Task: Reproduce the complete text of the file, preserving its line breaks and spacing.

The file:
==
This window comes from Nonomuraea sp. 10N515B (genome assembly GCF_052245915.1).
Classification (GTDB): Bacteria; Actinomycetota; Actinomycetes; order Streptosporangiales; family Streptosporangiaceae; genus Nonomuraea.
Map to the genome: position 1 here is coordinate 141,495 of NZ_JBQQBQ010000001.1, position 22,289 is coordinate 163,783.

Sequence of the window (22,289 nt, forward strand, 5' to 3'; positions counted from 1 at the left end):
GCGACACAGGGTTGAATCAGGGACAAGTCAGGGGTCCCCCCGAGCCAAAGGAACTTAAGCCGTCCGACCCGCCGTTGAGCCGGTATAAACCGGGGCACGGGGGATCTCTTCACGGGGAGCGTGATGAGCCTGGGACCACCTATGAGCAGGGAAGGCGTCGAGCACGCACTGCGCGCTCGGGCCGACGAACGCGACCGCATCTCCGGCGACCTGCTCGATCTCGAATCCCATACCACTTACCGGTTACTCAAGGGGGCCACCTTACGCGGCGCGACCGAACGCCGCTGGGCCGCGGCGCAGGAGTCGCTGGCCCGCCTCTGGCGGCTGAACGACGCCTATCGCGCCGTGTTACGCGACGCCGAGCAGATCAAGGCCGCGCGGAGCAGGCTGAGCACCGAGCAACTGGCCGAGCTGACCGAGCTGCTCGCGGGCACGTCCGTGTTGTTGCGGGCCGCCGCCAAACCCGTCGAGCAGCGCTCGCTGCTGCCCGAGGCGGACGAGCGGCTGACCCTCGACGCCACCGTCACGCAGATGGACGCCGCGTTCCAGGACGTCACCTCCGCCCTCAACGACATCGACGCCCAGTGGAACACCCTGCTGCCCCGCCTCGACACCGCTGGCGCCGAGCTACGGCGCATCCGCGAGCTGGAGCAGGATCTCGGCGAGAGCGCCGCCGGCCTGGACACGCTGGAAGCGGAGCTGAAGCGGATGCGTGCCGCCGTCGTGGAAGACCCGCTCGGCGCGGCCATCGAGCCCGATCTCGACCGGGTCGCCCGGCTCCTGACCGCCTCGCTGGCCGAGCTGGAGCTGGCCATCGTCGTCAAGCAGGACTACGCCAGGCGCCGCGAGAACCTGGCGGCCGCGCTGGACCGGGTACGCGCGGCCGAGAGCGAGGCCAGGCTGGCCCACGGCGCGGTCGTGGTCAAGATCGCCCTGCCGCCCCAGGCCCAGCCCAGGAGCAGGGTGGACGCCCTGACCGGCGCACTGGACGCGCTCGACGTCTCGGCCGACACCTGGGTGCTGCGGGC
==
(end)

This window comes from Nonomuraea sp. 10N515B (genome assembly GCF_052245915.1).
Classification (GTDB): Bacteria; Actinomycetota; Actinomycetes; order Streptosporangiales; family Streptosporangiaceae; genus Nonomuraea.
Map to the genome: position 1 here is coordinate 141,495 of NZ_JBQQBQ010000001.1, position 22,289 is coordinate 163,783.

Sequence of the window (22,289 nt, forward strand, 5' to 3'; positions counted from 1 at the left end):
GCGACACAGGGTTGAATCAGGGACAAGTCAGGGGTCCCCCCGAGCCAAAGGAACTTAAGCCGTCCGACCCGCCGTTGAGCCGGTATAAACCGGGGCACGGGGGATCTCTTCACGGGGAGCGTGATGAGCCTGGGACCACCTATGAGCAGGGAAGGCGTCGAGCACGCACTGCGCGCTCGGGCCGACGAACGCGACCGCATCTCCGGCGACCTGCTCGATCTCGAATCCCATACCACTTACCGGTTACTCAAGGGGGCCACCTTACGCGGCGCGACCGAACGCCGCTGGGCCGCGGCGCAGGAGTCGCTGGCCCGCCTCTGGCGGCTGAACGACGCCTATCGCGCCGTGTTACGCGACGCCGAGCAGATCAAGGCCGCGCGGAGCAGGCTGAGCACCGAGCAACTGGCCGAGCTGACCGAGCTGCTCGCGGGCACGTCCGTGTTGTTGCGGGCCGCCGCCAAACCCGTCGAGCAGCGCTCGCTGCTGCCCGAGGCGGACGAGCGGCTGACCCTCGACGCCACCGTCACGCAGATGGACGCCGCGTTCCAGGACGTCACCTCCGCCCTCAACGACATCGACGCCCAGTGGAACACCCTGCTGCCCCGCCTCGACACCGCTGGCGCCGAGCTACGGCGCATCCGCGAGCTGGAGCAGGATCTCGGCGAGAGCGCCGCCGGCCTGGACACGCTGGAAGCGGAGCTGAAGCGGATGCGTGCCGCCGTCGTGGAAGACCCGCTCGGCGCGGCCATCGAGCCCGATCTCGACCGGGTCGCCCGGCTCCTGACCGCCTCGCTGGCCGAGCTGGAGCTGGCCATCGTCGTCAAGCAGGACTACGCCAGGCGCCGCGAGAACCTGGCGGCCGCGCTGGACCGGGTACGCGCGGCCGAGAGCGAGGCCAGGCTGGCCCACGGCGCGGTCGTGGTCAAGATCGCCCTGCCGCCCCAGGCCCAGCCCAGGAGCAGGGTGGACGCCCTGACCGGCGCACTGGACGCGCTCGACGTCTCGGCCGACACCTGGGTGCTGCGGGC